ויאמר משה אל בני ישראל ראו קרא ד’ בשם בצלאל בן אורי בן חור למטה יהודה וימלא אותו רוח אלוקים בחכמה בתבונה ובדעת ובכל מלאכה      Moshe said to the Jewish people see that Hashem has proclaimed by name Betzalel son of Uri the son of Chur from the tribe of Yehuda.  He has filled him with a spirit from Hashem, with wisdom, insight and knowledge and with every craft.

The Medrash discusses this pasuk, explaining that in this world Hashem says My spirit gives wisdom, however in the future my spirit will bring you life.  The Ateres Mordechai (Rabbi Mordechai Rogow) clarifies that to understand this Medrash, we need to understand what seems to be a contradiction between two Chazals.  The Mishna at the end of Messechtas Makkos tells us in the name of R’ Chanania ben Akashia that Hashem wants us to gain merits and therefore He gives us more Torah and mitzvos to do.  On the other hand, the Yerushalmi indicates that had we not sinned, we would have received only the 5 books of the Torah and sefer Yehoshua.  This makes it seem that we only received more Torah because we sinned.   How do we reconcile these two Chazals?

The Ateres Mordechai answers by pointing out that throughout the generations in every area people have been making advancements and inventions.   He wonders why that is.  Is it due to the greater intellect that people had over the previous generations?  He answers that it is due to the fact that as the generations advance, they are not satisfied with the status quo and feel the need to make improvements.  The earlier generation did not achieve these advancements not because they weren’t as bright, but because they didn’t feel that they were lacking in this area and, therefore, didn’t put the effort into inventing the improvement.   This idea can be extrapolated to spiritual endeavors as well:   innovation comes from necessity.  Avraham Aveinu had the ability to understand the entire Torah before it was given because to him it was an absolute necessity, as essential as eating and drinking. Therefore, he invested tremendous time and effort into learning the Torah even before it was given.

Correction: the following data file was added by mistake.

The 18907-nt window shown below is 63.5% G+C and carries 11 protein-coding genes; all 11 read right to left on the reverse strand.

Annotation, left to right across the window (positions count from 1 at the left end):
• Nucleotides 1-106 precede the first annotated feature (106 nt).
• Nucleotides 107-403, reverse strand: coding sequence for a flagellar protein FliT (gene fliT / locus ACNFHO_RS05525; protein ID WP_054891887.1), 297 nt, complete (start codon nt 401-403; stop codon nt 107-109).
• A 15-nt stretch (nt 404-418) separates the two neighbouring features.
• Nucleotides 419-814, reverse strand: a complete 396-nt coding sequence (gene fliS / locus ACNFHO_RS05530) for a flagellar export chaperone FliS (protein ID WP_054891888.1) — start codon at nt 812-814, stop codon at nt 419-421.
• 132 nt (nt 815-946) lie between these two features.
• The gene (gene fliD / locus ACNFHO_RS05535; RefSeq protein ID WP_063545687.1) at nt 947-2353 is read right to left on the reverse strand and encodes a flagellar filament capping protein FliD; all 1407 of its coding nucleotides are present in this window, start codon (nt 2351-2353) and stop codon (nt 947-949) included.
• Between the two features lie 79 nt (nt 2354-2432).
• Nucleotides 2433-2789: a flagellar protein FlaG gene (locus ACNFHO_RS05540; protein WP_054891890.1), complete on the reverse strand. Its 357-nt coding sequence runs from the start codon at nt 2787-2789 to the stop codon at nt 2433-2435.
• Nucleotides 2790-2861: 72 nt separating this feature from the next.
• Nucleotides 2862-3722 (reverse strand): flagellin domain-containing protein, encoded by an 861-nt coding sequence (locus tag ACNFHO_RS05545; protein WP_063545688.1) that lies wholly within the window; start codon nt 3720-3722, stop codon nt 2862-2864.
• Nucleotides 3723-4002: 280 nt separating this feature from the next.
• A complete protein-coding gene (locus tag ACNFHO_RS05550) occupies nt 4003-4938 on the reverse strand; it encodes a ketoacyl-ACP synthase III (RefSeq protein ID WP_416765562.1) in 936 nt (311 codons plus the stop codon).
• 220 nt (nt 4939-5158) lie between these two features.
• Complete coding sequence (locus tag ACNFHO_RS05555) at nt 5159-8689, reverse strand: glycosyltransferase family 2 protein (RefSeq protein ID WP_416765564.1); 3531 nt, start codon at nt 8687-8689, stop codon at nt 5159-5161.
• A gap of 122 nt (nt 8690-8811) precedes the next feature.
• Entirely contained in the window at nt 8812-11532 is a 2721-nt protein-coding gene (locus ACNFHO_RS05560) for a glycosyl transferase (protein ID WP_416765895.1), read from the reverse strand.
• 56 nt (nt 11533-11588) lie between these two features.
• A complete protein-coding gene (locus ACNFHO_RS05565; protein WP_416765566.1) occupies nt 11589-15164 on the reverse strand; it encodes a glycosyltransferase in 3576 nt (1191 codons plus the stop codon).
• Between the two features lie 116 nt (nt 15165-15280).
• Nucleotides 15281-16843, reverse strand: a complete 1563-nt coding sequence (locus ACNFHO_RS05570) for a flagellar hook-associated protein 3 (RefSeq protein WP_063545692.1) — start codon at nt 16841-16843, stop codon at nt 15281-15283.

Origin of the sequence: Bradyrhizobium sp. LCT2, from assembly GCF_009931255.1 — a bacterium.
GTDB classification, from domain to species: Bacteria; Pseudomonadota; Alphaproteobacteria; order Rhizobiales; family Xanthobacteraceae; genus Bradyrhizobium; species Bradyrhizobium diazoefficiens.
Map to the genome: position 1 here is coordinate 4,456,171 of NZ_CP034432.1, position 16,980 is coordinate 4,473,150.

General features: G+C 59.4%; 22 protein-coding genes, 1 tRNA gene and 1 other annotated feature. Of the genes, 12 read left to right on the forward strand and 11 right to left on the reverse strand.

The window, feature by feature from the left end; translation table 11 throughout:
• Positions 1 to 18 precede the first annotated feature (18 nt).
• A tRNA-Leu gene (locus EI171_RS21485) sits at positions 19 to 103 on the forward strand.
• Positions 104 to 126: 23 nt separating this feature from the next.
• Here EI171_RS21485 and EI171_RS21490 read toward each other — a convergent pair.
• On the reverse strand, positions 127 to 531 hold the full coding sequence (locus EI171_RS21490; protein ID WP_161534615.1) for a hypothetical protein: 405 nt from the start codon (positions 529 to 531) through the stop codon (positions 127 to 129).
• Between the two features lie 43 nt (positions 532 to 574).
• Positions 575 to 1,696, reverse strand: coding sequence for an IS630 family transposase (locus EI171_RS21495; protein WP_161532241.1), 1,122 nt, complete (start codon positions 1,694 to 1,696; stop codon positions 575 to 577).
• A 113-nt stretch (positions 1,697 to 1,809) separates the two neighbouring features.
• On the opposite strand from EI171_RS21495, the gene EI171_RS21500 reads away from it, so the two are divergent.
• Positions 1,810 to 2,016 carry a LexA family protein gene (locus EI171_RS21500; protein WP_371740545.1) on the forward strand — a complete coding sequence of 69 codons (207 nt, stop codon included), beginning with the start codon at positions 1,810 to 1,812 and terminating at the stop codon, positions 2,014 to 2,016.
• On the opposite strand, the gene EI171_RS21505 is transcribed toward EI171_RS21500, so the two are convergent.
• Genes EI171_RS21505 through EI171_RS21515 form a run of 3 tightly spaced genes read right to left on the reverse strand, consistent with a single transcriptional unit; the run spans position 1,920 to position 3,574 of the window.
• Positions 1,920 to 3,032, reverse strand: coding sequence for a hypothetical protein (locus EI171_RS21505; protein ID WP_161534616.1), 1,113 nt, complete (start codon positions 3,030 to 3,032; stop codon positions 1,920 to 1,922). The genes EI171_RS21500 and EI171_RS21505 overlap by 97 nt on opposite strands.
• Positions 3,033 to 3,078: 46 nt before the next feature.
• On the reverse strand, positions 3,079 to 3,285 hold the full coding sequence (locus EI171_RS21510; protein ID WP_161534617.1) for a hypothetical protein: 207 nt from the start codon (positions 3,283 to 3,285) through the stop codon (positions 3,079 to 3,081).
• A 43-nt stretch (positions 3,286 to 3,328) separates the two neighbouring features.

With this understanding, we can reconcile the two Chazals.  Had we never sinned, Hashem would not have had to give us the Torah.  We would have felt that it was something we could not live without and, therefore, we would have been dedicated to knowing all of the Torah and mitzvos just as Avraham had.  Now that we have sinned, we don’t have that feeling and, therefore, we only learn Torah and do mitzvos because Hashem told us to do so.

This is also the idea from the Medrash in this week’s parsha.  In this world, where we have not reached our full potential, Hashem has to give us Torah, and we need to learn it, in order to know how to go about our lives.  If we didn’t have the Torah to guide us, we would not feel the lack in our lives.  In the next world, the Torah will go beyond just telling us how to live.   Rather, it will be our life itself- meaning we will understand how wonderful Torah is, and, just as we realize that in this world we weren’t able to live without food or water, we will realize we also could not live without Torah.